Model Checking Contest @ Petri Nets 2016
6th edition, Toruń, Poland, June 21, 2016
Call for Models
Last Updated
June 30, 2016


The Model Checking Contest (MCC) is a yearly event that assesses existing verification tools for concurrent systems on a set of models (i.e., benchmarks) proposed by the scientific community. All tools are compared on the same benchmarks and using the same computing platform, so that a fair comparison can be made, contrary to most scientific publications, in which different benchmarks are executed on different platforms.

The Model Checking Contest is organized in three steps:

Call for Models

At the core of the Model Checking Contest is a collection of models accumulated from the previous editions of the contest. This collection currently comprises 56 different models, which have been already used and cited in 30 scientific publications.

For the 2016 edition, we kindly ask the scientific community (beyond the developers of verification tools) to propose novel models. Each model should be representative of a non-trivial academic or industrial problem that involves concurrency aspects, and may belong to very diverse fields such as software or hardware design, networking, biology, etc.

All submitted models will be reviewed by the Model Board and we expect a dozen new models to be selected and added to the MCC collection. The authors of the selected models will be acknowledged on the Model Checking Contest web site.

All submitted models should be kept confidential until the list of selected models has been published. This is to ensure that the 2016 models are not known in advance by the tool developers participating in the Model Checking Contest.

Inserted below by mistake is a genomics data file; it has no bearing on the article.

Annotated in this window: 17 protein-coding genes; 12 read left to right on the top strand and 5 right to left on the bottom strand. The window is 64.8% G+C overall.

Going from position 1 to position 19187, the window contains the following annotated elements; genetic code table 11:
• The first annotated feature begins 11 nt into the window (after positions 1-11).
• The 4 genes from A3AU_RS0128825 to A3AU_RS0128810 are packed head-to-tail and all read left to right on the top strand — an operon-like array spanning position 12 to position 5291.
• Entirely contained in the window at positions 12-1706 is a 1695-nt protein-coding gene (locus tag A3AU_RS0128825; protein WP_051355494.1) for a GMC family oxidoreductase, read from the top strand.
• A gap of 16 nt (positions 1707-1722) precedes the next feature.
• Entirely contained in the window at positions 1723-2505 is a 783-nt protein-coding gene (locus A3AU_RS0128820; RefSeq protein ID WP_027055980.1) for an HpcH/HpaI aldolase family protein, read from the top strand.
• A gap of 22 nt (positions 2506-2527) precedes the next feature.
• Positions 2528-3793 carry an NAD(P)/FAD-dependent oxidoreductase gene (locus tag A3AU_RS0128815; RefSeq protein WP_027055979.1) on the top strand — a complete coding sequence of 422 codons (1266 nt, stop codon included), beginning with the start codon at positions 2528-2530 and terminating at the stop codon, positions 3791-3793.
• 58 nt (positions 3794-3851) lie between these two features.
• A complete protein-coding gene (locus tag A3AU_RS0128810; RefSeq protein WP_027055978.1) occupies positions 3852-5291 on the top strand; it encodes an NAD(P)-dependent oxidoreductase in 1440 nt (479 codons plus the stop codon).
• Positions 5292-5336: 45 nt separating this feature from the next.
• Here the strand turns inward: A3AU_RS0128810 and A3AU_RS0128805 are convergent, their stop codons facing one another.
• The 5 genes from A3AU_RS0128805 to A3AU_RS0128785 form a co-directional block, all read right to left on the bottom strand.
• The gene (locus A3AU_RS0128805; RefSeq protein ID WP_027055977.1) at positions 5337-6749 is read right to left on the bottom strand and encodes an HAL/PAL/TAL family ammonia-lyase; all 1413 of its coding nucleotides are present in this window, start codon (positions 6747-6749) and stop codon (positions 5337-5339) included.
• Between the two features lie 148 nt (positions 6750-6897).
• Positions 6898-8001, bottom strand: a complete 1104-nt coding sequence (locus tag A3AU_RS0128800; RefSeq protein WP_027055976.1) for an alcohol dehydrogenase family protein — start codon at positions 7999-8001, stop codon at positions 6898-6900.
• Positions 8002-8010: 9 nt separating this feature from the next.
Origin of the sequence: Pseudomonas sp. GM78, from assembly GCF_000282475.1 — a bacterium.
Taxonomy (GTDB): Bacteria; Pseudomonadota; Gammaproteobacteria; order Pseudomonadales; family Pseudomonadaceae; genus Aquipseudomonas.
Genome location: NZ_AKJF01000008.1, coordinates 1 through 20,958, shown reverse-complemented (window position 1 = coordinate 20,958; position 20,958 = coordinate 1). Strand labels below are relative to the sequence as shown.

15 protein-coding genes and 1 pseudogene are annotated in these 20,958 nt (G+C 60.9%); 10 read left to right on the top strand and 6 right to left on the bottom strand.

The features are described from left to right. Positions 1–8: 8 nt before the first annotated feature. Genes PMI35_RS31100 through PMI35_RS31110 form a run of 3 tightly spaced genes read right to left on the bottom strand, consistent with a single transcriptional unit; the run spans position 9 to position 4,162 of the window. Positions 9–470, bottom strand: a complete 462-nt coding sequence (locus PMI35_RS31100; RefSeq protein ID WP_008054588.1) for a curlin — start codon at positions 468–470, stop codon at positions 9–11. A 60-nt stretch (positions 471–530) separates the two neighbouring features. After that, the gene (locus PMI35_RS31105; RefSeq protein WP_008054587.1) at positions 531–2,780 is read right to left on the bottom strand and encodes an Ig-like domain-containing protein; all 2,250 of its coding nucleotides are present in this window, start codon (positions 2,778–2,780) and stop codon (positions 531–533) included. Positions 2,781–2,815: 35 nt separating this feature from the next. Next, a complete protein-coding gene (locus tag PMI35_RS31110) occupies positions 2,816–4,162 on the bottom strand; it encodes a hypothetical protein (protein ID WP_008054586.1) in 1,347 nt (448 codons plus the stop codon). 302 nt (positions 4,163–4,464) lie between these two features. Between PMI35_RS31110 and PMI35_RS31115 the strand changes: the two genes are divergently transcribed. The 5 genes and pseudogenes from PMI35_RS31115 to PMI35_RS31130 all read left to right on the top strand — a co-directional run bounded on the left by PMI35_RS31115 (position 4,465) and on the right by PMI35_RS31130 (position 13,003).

By submitting a model, you explicitly allow the organizers of the Model Checking Contest to freely use this model and publish it on the web. Submitted models are expected to become part of the public domain. If your model is proprietary, do not submit it. Detailed information is available from

Submission Details

A model can be either a "classical" P/T net, a Nested-Unit Petri net, or a colored Petri net (with/without guards on transitions, cartesian product on colors, and successor/predecessor functions). For a colored net, an equivalent "unfolded" P/T net may be provided as well.

A model may depend on one or many parameters that enable scaling (e.g., in the number of places, transitions, tokens, colors, etc.). To each parameterized model are associated as many "instances" (typically, between 2 and 20) as there are different combinations of values considered for the parameters of this model; each non-parameterized model has a single associated instance.

Detailed instructions for submission are given in the model submission kit.

To submit a model, four types of files should be provided:

Important Dates


General Chairs

Model Board

Formula Board